Scientists from Lawrence Berkeley National Laboratory, have discovered a family of synthetic materials which when placed in water assemble into nanotubes with uniform diameter. The materials, monodisperse amphiphilic diblock copolypeptoids, are ring-shaped, and can be used as building blocks. After submersion in water, each ring-shaped unit is stacked on top of another causing the formation of hollow, crystalline nanotube structures.The polymers tile-units can be built up to create precision supramolecular structures (i.e., nanotubes with defined lengths and widths).
A team of scientists at Duke University have developed a cheap way to apply plasmonics knowledge to detectors and printers. They have built a light detector which has pixels composed of variously sized silver nanocubes. When the light hits the cubes they each react in their own way, and the data of how each nanocube reacts is then run through a computer to determine the light’s original colour.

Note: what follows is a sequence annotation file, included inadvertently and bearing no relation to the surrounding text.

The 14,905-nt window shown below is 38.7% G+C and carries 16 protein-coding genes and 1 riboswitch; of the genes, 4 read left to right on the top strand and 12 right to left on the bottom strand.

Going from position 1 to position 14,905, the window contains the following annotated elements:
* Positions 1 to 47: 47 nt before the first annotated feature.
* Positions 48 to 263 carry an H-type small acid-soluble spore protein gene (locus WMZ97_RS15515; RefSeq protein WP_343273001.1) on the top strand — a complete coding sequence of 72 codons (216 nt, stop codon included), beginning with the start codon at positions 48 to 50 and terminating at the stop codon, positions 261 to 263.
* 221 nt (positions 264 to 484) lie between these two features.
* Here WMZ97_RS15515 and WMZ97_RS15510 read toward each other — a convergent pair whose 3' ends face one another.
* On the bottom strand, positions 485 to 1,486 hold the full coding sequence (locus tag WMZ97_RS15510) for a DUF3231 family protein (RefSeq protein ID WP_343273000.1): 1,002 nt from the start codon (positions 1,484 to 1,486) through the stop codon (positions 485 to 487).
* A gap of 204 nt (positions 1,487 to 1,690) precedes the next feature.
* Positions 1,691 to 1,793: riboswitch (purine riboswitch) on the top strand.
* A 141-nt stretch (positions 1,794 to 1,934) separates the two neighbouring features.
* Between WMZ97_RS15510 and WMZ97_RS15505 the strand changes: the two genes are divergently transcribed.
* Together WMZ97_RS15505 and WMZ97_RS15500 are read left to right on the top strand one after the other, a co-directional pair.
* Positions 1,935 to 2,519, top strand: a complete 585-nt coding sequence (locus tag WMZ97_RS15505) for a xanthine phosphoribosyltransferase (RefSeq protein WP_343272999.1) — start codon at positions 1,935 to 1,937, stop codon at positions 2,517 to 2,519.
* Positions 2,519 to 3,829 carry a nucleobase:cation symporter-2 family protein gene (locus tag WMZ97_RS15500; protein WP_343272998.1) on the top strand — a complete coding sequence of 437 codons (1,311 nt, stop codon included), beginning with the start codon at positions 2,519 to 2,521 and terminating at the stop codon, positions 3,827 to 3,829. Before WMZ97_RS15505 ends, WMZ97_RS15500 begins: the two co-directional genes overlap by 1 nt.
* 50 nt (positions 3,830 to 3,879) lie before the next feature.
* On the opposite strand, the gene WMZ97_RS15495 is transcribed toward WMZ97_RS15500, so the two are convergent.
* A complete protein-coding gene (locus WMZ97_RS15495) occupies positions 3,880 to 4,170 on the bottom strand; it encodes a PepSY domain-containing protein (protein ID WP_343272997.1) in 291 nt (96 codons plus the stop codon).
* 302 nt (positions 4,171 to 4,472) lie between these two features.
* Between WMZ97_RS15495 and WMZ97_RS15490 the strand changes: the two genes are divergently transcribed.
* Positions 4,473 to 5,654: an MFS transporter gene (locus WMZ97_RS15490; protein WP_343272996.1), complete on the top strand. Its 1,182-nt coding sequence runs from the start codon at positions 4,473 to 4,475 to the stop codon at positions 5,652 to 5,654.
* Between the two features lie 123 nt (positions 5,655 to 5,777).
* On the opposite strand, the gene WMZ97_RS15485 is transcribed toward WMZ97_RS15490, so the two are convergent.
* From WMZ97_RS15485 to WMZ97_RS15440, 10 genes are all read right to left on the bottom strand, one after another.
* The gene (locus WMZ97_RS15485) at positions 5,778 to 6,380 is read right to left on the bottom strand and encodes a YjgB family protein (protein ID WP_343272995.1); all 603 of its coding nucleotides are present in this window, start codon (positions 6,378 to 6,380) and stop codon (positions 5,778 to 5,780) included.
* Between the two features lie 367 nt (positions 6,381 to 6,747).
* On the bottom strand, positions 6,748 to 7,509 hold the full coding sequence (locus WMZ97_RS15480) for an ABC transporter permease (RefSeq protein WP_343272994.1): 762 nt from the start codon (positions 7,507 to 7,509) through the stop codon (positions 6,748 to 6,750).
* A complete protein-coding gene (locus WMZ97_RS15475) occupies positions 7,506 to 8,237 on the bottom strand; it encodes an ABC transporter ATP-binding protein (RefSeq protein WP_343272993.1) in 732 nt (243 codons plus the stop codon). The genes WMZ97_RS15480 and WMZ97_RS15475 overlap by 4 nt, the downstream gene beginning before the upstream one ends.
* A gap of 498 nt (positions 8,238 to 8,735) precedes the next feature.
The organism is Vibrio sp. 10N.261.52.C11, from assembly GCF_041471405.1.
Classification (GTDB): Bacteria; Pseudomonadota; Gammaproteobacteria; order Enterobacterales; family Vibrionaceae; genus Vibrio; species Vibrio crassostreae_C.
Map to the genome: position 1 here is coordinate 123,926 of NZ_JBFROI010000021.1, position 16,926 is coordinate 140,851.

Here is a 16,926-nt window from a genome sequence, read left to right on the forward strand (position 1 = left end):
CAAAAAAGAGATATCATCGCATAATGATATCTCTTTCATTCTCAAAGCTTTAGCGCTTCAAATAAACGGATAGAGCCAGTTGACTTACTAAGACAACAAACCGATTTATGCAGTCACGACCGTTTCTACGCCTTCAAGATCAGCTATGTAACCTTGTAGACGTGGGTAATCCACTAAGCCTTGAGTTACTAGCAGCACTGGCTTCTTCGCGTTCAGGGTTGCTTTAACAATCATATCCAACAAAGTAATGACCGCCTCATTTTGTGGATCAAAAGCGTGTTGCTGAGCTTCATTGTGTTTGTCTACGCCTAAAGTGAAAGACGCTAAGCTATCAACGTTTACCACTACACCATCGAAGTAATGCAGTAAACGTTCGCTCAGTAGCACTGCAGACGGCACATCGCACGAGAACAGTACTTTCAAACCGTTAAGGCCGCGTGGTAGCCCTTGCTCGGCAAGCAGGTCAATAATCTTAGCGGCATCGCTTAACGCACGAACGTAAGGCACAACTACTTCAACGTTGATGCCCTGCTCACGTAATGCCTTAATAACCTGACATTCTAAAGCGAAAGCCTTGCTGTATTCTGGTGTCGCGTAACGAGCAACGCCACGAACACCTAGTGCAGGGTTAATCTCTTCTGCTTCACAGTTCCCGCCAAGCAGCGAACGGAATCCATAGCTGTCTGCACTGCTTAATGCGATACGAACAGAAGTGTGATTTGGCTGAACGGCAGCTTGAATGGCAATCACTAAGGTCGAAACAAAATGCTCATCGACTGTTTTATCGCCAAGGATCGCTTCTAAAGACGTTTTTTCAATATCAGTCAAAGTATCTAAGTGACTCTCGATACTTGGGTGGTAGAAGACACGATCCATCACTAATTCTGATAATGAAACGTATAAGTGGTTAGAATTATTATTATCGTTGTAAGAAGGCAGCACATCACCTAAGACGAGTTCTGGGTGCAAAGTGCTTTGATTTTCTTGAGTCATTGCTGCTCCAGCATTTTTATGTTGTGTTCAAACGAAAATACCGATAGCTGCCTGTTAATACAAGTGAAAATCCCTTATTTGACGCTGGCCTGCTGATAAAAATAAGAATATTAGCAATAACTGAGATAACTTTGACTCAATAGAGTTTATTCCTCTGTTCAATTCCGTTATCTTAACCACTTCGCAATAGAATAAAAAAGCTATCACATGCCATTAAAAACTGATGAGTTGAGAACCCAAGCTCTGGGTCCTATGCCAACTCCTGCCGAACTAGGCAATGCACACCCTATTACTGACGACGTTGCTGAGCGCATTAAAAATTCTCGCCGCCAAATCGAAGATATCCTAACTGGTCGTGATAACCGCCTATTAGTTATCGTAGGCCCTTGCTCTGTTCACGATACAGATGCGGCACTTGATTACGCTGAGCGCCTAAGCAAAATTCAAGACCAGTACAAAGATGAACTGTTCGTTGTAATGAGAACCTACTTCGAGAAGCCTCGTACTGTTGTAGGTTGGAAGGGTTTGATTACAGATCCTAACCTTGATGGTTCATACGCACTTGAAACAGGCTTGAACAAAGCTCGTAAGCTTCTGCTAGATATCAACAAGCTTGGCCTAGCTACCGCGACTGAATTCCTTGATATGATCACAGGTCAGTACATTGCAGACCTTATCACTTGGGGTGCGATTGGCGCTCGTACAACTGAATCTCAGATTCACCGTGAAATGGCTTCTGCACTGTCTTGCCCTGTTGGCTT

Plasmonics is the use of nanoscale physical phenomena to trap certain frequencies of light. Using knowledge from this field engineers make 100 nanometre wide silver cubes and position them nanometres above a thin gold foil. When incoming light hits the nanocube it causes silver electrons to become excited and traps the lights energy. The trapped light’s frequency is determined by the cube’s size and distance from the gold foil. By adjusting these factors one can tune into any wavelength one desires – from visible light to infrared. This is how it is setup for use as a sensor or detector, but its setup can be altered for use as a printer.
To print an image onto a gold wafer the detector is altered so as to have three bars of pixels which are individually responsible for reflecting red, blue or green. By controlling the length of each bar they can determine the colour the pixel reflects. The scientists are excited about the potential of this method to print infrared and visible light spectrum images onto the same substrate.